• Feuerstein also said this: When you have an individual who has not been well mediated to the abstract, it's not unusual to get this next pattern. You cannot plan. When you cannot plan, you can't predict. And when you can't predict, you don't know cause and effect. And when you don't know cause and effect, you don't know consequence. And when you don't know consequence, you can ' t control impulsivity. And when you can ' t control impulsivity, you have an inclination to criminal behavior. Parting Thought: Even though we are looking at this in relationship to poverty, know that these issues also occur when there is a loss of ones native culture, a shift in family structure, or a move from low tech society to high tech society.
  • Poverty Day One Review and Language

    1. 1. A Framework for Understanding Poverty aha! Process, Inc., Highlands, TX www.ahaprocess.com PowerPoint Presentation Version 2.0 Ruby K. Payne, Ph.D.
    2. 2. This is a workshop about economic diversity, not racial or cultural diversity.
    3. 3. <ul><li>1. Poverty is relative. </li></ul>Key Point
    4. 4. <ul><li>2. Poverty occurs in all races. </li></ul>Key Point
    5. 5. <ul><li>3. Generational and situational poverty are different. </li></ul>Key Point
    6. 6. <ul><li>4. This work is based on patterns. All patterns have exceptions . </li></ul>Key Point
    7. 7. <ul><li>5. Schools operate from middle-class norms and values. </li></ul>Key Point
    8. 8. <ul><li>Individuals bring with them the hidden rules of the class in which they were </li></ul><ul><li>raised. </li></ul>Key Point
    9. 9. <ul><li>7. There are cultural differences in poverty. This study is cross-cultural and focuses on economics. </li></ul>Key Point
    10. 10. <ul><li>8. We must neither excuse them nor scold them. We must teach them. </li></ul>Key Point
    11. 11. <ul><li>9. We must teach them that there are two sets of rules. </li></ul>Key Point
    12. 12. <ul><li>10. To move from poverty to middle class, one must give up (for a period of time) relationships for achievement. </li></ul>Key Point
    13. 13. <ul><li>11. Two things that help one move </li></ul><ul><li>out of poverty are: </li></ul><ul><ul><li>education </li></ul></ul><ul><ul><li>relationships </li></ul></ul>Key Point
    14. 14. <ul><li>12. Four reasons one leaves poverty are: </li></ul><ul><ul><li>too painful to stay </li></ul></ul><ul><ul><li>vision or goal </li></ul></ul><ul><ul><li>key relationship </li></ul></ul><ul><ul><li>special talent/skill </li></ul></ul>Key Point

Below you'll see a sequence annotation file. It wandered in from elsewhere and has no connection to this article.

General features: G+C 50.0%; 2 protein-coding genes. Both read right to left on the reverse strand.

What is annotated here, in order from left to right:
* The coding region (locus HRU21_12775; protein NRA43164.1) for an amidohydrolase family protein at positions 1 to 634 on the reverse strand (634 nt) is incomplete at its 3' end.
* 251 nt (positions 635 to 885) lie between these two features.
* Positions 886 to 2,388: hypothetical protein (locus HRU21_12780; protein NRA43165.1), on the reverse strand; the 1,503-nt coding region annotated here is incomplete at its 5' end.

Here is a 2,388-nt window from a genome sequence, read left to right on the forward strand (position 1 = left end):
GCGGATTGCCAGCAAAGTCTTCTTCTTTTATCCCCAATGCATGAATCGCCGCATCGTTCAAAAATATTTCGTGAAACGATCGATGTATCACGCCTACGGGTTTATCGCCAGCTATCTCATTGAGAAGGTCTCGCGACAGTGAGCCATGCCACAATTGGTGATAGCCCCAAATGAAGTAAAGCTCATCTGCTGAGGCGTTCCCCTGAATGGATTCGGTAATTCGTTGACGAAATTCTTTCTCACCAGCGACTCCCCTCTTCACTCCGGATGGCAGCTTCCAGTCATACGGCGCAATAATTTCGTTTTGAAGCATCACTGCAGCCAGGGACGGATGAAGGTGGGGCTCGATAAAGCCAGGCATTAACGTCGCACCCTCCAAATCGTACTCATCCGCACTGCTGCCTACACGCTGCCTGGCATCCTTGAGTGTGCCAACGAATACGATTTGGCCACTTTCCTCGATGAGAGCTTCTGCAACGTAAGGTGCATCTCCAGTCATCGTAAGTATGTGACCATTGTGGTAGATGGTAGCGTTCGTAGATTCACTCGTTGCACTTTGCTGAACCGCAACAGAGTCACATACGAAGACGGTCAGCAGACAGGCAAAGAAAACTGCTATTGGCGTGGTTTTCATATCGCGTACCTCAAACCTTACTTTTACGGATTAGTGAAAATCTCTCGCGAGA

15. 15. <ul><li>Financial </li></ul><ul><li>Having the money to purchase goods and services. </li></ul><ul><li>Emotional </li></ul><ul><li>Being able to choose and control emotional responses, particularly to negative situations, without engaging in self-destructive behavior. This is an internal resource and shows itself through stamina, perseverance, and choices . </li></ul><ul><li>Mental </li></ul><ul><li>Having the mental abilities and acquired skills (reading, writing, computing) to deal with daily life. </li></ul><ul><li>Spiritual </li></ul><ul><li>Believing in divine purpose and guidance. </li></ul><ul><li>Physical </li></ul><ul><li>Having physical health and mobility. </li></ul><ul><li>Support Systems </li></ul><ul><li>Having friends, family, and backup resources available to access in times of need. These are external resources. </li></ul><ul><li>Relationships/Role Models </li></ul><ul><li>Having frequent access to adult(s) who are appropriate, who are nurturing to the child, and who do not engage in self-destructive behavior. </li></ul><ul><li>Knowledge of Hidden Rules </li></ul><ul><li>Knowing the unspoken cues and habits of a group. </li></ul>Resources
    16. 16. <ul><li>Distinguish among the different registers of language and assist students in the development of formal register. </li></ul><ul><li>Utilize story structure when working with certain students and parents. </li></ul><ul><li>Understand mediation and cognitive strategies. </li></ul>Objectives for Module 3:
    17. 17. Registers of Language
    18. 18. Source : Meaningful Differences in the Everyday Experience of Young American Children (1995), by Betty Hart & Todd R. Risley Research about language in children from ages 1 to 3 years from stable households by economic group. Number of words exposed to Economic group Affirmations (strokes) Prohibitions (discounts) 10 million words Welfare 1 for every 2 20 million words Working class 2 for every 1 30 million words Professional 5 for every 1
    19. 19. <ul><li>LANGUAGE AND STORY </li></ul><ul><li>1. When students speak in casual register, have them say it two other ways in formal register. </li></ul><ul><li>2. Give information to parents and students in story form. </li></ul>What can you do in the classroom?
    20. 20. Registers: FROZEN FORMAL CONSULTATIVE CASUAL INTIMAT E Kaplan Discourse: FORMAL CASUAL
    21. 21. It is possible to have a brain and not have a mind. A brain is inherited; a mind is developed. – Attributed to Reuven Feuerstein
    22. 22. To survive in poverty, one must rely upon non-verbal, sensory, and reactive skills. To survive in school, one must use verbal, abstract, and proactive skills.
    23. 23. If an individual depends upon a random episodic story structure for memory patterns, lives in an unpredictable environment, and HAS NOT DEVELOPED THE ABILITY TO PLAN , then ... If an individual cannot plan, he/she CANNOT PREDICT. If an individual cannot predict, he/she CANNOT IDENTIFY CAUSE AND EFFECT. If an individual cannot identify cause and effect, he/she CANNOT IDENTIFY CONSEQUENCE. If an individual cannot identify consequence, he/she CANNOT CONTROL IMPULSIVITY. If an individual cannot control impulsivity, he/she HAS AN INCLINATION TOWARD CRIMINAL BEHAVIOR.
    24. 24. End Day One